Bruins not exactly what was advertised

Shabazz Muhammad and the other UCLA freshman are being asked to carry a heavy load right off. Kelvin Kuo/US Presswire

ANAHEIM, Calif. -- It's time to hit the reset button on the expectations for UCLA's basketball season.

A 78-69 loss to San Diego State on Saturday night at the Honda Center confirmed what has been pretty obvious throughout the early part of the schedule: The Bruins have a long way to go if they are going to make any kind of run this season.

They are young and still figuring out how to play with one another. Coach Ben Howland primarily used a zone defense for only the second time this season and the players are still figuring that out, too.

The sky-high expectations for this team entering the season were apparently premature. A recruiting class ranked No. 1 in the nation was supposed to lift the team to national title contender status, but the Bruins have now lost two games to teams from their home state.

It's time to recognize that the Bruins are a developing squad with on-court chemistry that has yet to sort itself out, and players who are still figuring out the college game.

"I'd say I'm not really comfortable out there still," said Shabazz Muhammad, the top recruit in this class. "I'm still working through it and it's a learning process so I'm going to learn through it."

Muhammad had perhaps his best game of the season Saturday with 16 points on 7-of-12 shooting and showed signs of the killer instinct that made him one of the nation's most coveted scorers out of high school last season. But he's not nearly the dominant player anyone expected him to be. Not yet, anyway.

Kyle Anderson, the other prize freshman in the class, was 2-for-8 shooting Saturday and is now shooting 32.7 percent for the season. He has been solid as a rebounder, but his 28-17 assist-to-turnover ratio is not yet what was advertised when he was dubbed the No. 5 recruit in the nation last year.

Tony Parker, another freshman, sat out Saturday because of an ankle injury and he hasn't played more than three minutes in the last five games because of injuries.

Only Jordan Adams, the least heralded of the four freshmen, has lived up to his billing. He had a team-high 23 points Saturday and leads the Bruins in scoring with 17.8 points per game.

"There's a lot of learning still that we're doing," Howland said.

Preseason prognosticators pegged UCLA as a potential Final Four team, but it seems it might have been a bit unfair to heap such high expectations on this group. Sure, Kentucky made a national title run last year with a freshman-laden roster but that was a once-in-a-generation deal.

The teams that are flourishing this season are veteran squads. Look at Kentucky now. The Wildcats, against loaded with freshmen, have already lost as many games this season as they did all of last season.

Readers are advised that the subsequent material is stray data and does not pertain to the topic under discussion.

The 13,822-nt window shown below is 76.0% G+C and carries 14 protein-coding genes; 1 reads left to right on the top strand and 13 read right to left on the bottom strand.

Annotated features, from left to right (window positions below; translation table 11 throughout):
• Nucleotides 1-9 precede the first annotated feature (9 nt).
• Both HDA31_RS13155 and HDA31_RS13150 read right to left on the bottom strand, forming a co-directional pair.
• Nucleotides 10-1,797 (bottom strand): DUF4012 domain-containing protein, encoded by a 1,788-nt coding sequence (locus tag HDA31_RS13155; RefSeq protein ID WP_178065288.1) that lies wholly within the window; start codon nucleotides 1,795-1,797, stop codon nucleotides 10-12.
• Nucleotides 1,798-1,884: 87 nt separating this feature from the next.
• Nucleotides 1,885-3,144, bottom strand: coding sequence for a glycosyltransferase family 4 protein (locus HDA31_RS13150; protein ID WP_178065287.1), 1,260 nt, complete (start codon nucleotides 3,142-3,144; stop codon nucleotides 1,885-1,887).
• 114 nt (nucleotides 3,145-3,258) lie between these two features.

Perhaps it was just hope that this freshman class would pull UCLA out of the doldrums the program has suffered in recent seasons. After missing the NCAA tournament in two of the last three seasons, the Bruins needed some kind of hope.

But Steve Fisher, coach of the veteran San Diego State team that defeated UCLA Saturday, spoke from experience about the type of expectations thrust upon UCLA this season. Fisher coached Michigan when the "Fab Five" class revolutionized college basketball recruiting.

That team went 11-7 in the Big Ten and finished third in the conference before making a run to the national-title game. Certainly the Bruins don't look anything like a national-title contender at this point, but there is still time for things to come together.

"They've got a very good team," Fisher said. "A young team that will continue to get better and I know what it's like to have pressures of expectations. I like their team."

That's promising coming from someone with Fisher's pedigree and what the Bruins really need now is experience. They need to develop a feel for one another on the court, especially on the defensive end where they seem lost sometimes.

They have to learn each other's moves on the offensive end, how to pass to one another and the sweet shooting spot for every player. It's time for the freshman class to grow up and into the college game.

Saturday's game against San Diego State took place on national television with a crowd of more than 17,000 providing a big-game environment. The Aztecs, who started two juniors and two seniors Saturday, knew what it would take to win in that setting.

"Us being vets, we know how the college game goes, how it flows so I feel like it gives us the upper hand going against freshmen," said Jamaal Franklin, who had a game-high 28 points for San Diego State.

To expect UCLA's young guns to have a similar feel for the game at this level might be a little too much.